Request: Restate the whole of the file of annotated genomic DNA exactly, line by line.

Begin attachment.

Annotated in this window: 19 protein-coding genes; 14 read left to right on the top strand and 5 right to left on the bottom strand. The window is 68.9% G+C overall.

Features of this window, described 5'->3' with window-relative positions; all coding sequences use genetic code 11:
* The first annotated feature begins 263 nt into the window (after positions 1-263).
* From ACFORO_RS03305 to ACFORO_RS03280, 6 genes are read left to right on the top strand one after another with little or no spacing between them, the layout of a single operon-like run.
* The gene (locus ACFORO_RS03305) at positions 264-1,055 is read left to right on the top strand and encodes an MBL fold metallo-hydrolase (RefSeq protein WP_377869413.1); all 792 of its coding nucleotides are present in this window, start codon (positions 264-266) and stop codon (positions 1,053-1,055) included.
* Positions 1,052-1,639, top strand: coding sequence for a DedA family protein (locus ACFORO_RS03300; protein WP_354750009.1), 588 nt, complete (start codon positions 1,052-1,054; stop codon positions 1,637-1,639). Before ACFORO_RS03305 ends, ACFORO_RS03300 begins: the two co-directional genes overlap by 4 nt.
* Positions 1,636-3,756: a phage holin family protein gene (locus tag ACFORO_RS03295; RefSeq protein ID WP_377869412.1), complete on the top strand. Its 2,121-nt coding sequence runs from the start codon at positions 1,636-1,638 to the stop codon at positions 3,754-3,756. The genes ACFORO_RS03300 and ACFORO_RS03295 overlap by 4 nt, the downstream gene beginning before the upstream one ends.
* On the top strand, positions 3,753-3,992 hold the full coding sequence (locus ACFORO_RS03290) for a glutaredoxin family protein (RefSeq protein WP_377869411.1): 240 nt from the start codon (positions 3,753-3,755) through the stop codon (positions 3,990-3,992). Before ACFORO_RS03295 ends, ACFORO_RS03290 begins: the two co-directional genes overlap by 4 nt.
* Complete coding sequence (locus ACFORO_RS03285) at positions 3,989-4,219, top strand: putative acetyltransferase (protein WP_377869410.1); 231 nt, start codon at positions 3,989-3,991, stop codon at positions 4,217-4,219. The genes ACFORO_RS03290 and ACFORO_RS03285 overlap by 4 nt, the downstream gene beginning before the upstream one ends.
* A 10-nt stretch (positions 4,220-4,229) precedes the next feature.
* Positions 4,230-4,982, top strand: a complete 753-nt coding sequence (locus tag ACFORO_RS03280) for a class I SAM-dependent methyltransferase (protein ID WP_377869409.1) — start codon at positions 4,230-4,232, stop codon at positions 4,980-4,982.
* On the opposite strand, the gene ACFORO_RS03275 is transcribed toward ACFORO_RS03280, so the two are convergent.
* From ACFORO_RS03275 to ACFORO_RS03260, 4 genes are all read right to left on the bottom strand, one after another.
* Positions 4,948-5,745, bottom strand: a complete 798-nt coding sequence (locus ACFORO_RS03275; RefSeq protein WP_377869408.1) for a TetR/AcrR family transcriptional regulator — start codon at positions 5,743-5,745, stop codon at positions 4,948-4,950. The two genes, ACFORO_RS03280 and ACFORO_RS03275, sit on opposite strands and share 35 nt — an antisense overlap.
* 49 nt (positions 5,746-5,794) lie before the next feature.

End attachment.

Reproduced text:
Annotated in this window: 19 protein-coding genes; 14 read left to right on the top strand and 5 right to left on the bottom strand. The window is 68.9% G+C overall.

Features of this window, described 5'->3' with window-relative positions; all coding sequences use genetic code 11:
* The first annotated feature begins 263 nt into the window (after positions 1-263).
* From ACFORO_RS03305 to ACFORO_RS03280, 6 genes are read left to right on the top strand one after another with little or no spacing between them, the layout of a single operon-like run.
* The gene (locus ACFORO_RS03305) at positions 264-1,055 is read left to right on the top strand and encodes an MBL fold metallo-hydrolase (RefSeq protein WP_377869413.1); all 792 of its coding nucleotides are present in this window, start codon (positions 264-266) and stop codon (positions 1,053-1,055) included.
* Positions 1,052-1,639, top strand: coding sequence for a DedA family protein (locus ACFORO_RS03300; protein WP_354750009.1), 588 nt, complete (start codon positions 1,052-1,054; stop codon positions 1,637-1,639). Before ACFORO_RS03305 ends, ACFORO_RS03300 begins: the two co-directional genes overlap by 4 nt.
* Positions 1,636-3,756: a phage holin family protein gene (locus tag ACFORO_RS03295; RefSeq protein ID WP_377869412.1), complete on the top strand. Its 2,121-nt coding sequence runs from the start codon at positions 1,636-1,638 to the stop codon at positions 3,754-3,756. The genes ACFORO_RS03300 and ACFORO_RS03295 overlap by 4 nt, the downstream gene beginning before the upstream one ends.
* On the top strand, positions 3,753-3,992 hold the full coding sequence (locus ACFORO_RS03290) for a glutaredoxin family protein (RefSeq protein WP_377869411.1): 240 nt from the start codon (positions 3,753-3,755) through the stop codon (positions 3,990-3,992). Before ACFORO_RS03295 ends, ACFORO_RS03290 begins: the two co-directional genes overlap by 4 nt.
* Complete coding sequence (locus ACFORO_RS03285) at positions 3,989-4,219, top strand: putative acetyltransferase (protein WP_377869410.1); 231 nt, start codon at positions 3,989-3,991, stop codon at positions 4,217-4,219. The genes ACFORO_RS03290 and ACFORO_RS03285 overlap by 4 nt, the downstream gene beginning before the upstream one ends.
* A 10-nt stretch (positions 4,220-4,229) precedes the next feature.
* Positions 4,230-4,982, top strand: a complete 753-nt coding sequence (locus tag ACFORO_RS03280) for a class I SAM-dependent methyltransferase (protein ID WP_377869409.1) — start codon at positions 4,230-4,232, stop codon at positions 4,980-4,982.
* On the opposite strand, the gene ACFORO_RS03275 is transcribed toward ACFORO_RS03280, so the two are convergent.
* From ACFORO_RS03275 to ACFORO_RS03260, 4 genes are all read right to left on the bottom strand, one after another.
* Positions 4,948-5,745, bottom strand: a complete 798-nt coding sequence (locus ACFORO_RS03275; RefSeq protein WP_377869408.1) for a TetR/AcrR family transcriptional regulator — start codon at positions 5,743-5,745, stop codon at positions 4,948-4,950. The two genes, ACFORO_RS03280 and ACFORO_RS03275, sit on opposite strands and share 35 nt — an antisense overlap.
* 49 nt (positions 5,746-5,794) lie before the next feature.